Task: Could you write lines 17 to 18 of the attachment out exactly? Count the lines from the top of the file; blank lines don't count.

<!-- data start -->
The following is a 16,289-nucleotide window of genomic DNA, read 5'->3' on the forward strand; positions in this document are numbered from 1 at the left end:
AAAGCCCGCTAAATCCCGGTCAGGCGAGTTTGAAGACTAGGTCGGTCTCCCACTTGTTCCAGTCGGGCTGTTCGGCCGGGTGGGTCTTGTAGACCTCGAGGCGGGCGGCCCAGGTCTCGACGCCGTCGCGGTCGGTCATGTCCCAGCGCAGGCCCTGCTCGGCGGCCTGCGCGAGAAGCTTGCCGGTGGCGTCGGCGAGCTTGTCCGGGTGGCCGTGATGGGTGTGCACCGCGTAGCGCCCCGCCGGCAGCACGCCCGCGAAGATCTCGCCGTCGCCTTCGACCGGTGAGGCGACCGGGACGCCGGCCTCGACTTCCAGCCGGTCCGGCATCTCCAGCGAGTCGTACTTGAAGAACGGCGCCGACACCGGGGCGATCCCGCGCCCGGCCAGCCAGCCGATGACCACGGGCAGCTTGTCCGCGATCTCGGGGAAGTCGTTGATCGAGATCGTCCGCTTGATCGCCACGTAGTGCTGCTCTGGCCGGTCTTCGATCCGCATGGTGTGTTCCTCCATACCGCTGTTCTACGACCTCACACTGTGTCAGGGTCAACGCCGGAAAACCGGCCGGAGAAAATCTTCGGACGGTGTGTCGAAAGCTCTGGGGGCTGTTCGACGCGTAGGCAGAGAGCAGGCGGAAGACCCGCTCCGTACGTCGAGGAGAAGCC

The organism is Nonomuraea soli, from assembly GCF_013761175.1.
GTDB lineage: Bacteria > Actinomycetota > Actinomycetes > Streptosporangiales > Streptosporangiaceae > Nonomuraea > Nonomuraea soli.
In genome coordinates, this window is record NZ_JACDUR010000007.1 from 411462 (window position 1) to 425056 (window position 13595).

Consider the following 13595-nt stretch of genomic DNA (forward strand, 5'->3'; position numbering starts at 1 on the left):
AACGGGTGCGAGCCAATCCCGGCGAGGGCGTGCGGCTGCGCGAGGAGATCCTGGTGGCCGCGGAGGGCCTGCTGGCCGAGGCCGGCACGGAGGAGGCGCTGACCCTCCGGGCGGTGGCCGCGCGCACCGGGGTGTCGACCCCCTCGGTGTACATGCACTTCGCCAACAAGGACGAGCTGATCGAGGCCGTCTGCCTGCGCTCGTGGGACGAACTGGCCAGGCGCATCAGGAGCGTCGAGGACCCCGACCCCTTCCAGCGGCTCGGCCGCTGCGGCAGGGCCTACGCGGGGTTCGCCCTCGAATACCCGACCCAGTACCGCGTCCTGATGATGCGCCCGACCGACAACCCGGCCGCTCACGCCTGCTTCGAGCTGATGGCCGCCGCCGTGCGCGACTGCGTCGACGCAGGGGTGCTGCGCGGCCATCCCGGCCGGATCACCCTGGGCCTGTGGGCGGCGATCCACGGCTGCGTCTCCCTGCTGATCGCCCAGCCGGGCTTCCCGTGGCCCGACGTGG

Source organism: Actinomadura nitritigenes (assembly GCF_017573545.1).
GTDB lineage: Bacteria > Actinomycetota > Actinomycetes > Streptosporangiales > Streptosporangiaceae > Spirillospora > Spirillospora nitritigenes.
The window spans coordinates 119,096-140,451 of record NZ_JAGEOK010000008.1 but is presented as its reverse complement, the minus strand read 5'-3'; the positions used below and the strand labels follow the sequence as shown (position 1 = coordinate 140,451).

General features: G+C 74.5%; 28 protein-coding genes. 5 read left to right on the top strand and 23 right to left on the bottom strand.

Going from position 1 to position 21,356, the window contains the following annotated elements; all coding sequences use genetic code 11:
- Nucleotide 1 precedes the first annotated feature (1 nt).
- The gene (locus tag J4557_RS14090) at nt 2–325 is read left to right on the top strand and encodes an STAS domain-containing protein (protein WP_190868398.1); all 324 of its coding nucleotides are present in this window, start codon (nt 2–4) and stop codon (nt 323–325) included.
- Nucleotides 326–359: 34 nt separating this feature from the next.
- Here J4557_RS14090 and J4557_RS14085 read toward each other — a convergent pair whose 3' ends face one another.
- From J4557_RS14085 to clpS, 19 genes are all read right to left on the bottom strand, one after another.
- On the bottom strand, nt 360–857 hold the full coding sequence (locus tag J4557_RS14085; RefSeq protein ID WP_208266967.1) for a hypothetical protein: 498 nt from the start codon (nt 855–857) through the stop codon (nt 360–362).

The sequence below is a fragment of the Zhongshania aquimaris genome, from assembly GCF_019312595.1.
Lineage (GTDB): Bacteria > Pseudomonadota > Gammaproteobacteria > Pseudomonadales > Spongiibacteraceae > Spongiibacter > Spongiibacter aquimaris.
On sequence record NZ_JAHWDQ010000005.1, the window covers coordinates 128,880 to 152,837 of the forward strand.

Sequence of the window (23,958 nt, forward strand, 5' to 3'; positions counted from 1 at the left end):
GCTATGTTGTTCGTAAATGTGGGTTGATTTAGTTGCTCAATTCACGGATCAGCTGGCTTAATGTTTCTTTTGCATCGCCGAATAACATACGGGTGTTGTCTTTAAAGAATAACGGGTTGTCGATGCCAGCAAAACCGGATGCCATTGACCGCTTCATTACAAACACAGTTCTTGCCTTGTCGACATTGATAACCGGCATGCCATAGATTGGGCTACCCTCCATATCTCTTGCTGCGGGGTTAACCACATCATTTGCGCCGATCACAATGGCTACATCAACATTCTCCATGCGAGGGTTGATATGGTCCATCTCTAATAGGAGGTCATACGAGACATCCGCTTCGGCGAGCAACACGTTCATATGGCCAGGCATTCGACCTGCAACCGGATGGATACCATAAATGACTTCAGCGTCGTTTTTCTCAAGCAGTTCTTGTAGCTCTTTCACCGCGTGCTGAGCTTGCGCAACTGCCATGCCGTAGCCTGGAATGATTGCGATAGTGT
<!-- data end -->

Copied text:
- From J4557_RS14085 to clpS, 19 genes are all read right to left on the bottom strand, one after another.
- On the bottom strand, nt 360–857 hold the full coding sequence (locus tag J4557_RS14085; RefSeq protein ID WP_208266967.1) for a hypothetical protein: 498 nt from the start codon (nt 855–857) through the stop codon (nt 360–362).